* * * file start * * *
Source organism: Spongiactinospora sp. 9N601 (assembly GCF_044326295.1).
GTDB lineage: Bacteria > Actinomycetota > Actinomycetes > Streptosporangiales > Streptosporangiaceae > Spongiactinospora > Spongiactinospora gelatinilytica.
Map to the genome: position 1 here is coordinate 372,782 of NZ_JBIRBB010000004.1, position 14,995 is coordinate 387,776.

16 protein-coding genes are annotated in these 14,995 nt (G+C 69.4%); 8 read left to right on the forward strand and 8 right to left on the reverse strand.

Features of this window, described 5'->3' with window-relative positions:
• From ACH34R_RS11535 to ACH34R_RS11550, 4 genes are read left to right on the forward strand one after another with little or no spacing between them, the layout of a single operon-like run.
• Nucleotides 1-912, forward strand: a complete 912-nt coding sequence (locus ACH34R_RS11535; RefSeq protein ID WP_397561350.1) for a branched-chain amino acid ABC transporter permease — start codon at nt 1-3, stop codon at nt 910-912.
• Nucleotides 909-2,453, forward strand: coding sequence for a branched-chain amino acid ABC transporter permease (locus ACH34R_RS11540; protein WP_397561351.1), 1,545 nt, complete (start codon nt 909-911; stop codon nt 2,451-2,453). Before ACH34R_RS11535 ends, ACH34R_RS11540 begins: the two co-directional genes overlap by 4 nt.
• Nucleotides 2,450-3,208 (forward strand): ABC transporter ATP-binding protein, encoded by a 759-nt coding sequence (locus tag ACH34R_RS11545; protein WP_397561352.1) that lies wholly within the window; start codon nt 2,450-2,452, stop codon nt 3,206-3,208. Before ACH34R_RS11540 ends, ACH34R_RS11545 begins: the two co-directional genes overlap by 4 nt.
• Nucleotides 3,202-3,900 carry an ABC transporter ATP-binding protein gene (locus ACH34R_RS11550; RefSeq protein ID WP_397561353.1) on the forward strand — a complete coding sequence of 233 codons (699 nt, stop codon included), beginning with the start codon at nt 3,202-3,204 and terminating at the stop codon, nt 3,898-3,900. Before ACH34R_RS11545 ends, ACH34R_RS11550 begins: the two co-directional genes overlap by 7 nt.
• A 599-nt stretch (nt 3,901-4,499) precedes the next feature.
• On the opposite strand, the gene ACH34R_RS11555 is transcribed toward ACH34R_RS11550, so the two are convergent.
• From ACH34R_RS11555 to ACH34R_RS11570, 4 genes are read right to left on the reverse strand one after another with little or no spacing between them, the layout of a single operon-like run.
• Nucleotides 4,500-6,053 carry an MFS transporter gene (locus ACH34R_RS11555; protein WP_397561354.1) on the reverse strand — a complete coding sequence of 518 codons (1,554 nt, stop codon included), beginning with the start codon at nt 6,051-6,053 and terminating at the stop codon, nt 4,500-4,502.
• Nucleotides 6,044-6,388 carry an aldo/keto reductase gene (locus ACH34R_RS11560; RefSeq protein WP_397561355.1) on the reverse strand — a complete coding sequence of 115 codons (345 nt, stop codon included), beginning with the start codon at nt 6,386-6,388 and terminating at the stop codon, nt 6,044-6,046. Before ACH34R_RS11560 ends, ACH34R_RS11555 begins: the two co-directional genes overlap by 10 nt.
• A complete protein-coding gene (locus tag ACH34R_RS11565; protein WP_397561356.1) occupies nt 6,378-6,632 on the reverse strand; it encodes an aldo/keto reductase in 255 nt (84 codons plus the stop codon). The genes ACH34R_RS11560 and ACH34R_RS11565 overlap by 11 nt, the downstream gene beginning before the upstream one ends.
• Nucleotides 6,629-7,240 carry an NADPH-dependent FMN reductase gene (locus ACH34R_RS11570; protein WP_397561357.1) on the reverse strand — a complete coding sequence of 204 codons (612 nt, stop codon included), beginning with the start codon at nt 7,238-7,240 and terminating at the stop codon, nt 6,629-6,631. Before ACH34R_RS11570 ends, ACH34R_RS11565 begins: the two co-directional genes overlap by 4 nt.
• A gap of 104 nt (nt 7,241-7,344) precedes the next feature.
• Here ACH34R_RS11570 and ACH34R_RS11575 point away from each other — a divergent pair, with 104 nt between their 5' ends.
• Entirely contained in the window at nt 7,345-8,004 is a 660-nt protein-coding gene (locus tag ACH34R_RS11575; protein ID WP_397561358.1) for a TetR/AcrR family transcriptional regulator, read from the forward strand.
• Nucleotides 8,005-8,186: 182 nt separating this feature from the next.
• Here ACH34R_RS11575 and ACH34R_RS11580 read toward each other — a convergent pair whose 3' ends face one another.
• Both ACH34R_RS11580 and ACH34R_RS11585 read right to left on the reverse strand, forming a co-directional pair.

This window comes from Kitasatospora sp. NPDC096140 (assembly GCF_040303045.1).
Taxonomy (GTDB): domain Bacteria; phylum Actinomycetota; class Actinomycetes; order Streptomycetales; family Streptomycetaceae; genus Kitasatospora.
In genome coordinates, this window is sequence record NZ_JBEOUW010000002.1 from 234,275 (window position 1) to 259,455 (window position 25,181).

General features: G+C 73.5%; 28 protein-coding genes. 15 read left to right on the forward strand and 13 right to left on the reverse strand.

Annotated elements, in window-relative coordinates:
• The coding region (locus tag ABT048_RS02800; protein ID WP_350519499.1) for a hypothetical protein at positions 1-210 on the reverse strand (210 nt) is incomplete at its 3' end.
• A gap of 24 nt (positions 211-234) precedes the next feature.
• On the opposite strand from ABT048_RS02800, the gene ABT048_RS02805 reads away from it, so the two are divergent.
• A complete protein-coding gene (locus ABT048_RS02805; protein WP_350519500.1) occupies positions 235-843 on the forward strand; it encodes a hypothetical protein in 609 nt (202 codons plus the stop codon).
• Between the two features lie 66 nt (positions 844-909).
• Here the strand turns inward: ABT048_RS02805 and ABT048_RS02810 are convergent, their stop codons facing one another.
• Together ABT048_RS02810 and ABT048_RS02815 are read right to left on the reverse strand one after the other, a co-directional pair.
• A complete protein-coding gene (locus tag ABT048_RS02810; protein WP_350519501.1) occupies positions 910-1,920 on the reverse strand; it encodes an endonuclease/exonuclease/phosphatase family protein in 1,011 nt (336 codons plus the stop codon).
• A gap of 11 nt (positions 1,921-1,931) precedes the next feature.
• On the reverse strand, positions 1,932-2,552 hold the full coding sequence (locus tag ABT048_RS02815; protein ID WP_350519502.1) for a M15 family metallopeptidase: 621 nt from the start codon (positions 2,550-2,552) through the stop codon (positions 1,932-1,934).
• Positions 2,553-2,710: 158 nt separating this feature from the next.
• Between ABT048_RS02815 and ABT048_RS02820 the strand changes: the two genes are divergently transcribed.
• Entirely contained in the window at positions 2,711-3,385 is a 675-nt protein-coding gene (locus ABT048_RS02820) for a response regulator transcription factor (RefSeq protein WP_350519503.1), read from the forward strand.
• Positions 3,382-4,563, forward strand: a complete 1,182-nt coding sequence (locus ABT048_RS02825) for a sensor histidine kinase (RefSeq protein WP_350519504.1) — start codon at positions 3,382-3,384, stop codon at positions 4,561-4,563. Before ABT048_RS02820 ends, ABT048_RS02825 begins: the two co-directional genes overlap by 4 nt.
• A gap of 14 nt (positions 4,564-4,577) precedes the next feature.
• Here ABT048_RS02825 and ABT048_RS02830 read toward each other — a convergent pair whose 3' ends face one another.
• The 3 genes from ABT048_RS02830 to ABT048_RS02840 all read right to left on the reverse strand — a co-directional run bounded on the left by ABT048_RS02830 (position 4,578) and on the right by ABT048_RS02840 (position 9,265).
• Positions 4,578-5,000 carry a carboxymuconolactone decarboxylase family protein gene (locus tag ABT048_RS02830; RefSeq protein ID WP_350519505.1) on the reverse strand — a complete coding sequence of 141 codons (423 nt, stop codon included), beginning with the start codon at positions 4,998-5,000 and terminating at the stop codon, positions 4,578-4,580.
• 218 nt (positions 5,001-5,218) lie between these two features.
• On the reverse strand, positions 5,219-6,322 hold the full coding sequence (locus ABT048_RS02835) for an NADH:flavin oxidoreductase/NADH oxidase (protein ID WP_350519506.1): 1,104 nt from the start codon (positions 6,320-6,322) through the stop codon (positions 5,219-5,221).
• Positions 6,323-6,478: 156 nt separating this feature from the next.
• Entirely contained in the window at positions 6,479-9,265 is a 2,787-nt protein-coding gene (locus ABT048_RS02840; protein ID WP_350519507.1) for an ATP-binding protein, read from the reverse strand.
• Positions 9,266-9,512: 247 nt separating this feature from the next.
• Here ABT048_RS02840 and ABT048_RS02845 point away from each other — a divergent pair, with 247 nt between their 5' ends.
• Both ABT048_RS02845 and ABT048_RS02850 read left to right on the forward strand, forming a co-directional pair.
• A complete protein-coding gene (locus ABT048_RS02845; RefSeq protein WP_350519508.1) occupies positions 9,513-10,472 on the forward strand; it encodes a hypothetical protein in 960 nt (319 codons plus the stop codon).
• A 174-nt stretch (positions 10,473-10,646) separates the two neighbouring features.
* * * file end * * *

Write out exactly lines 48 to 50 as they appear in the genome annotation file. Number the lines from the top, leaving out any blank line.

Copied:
• On the reverse strand, positions 5,219-6,322 hold the full coding sequence (locus ABT048_RS02835) for an NADH:flavin oxidoreductase/NADH oxidase (protein ID WP_350519506.1): 1,104 nt from the start codon (positions 6,320-6,322) through the stop codon (positions 5,219-5,221).
• Positions 6,323-6,478: 156 nt separating this feature from the next.
• Entirely contained in the window at positions 6,479-9,265 is a 2,787-nt protein-coding gene (locus ABT048_RS02840; protein ID WP_350519507.1) for an ATP-binding protein, read from the reverse strand.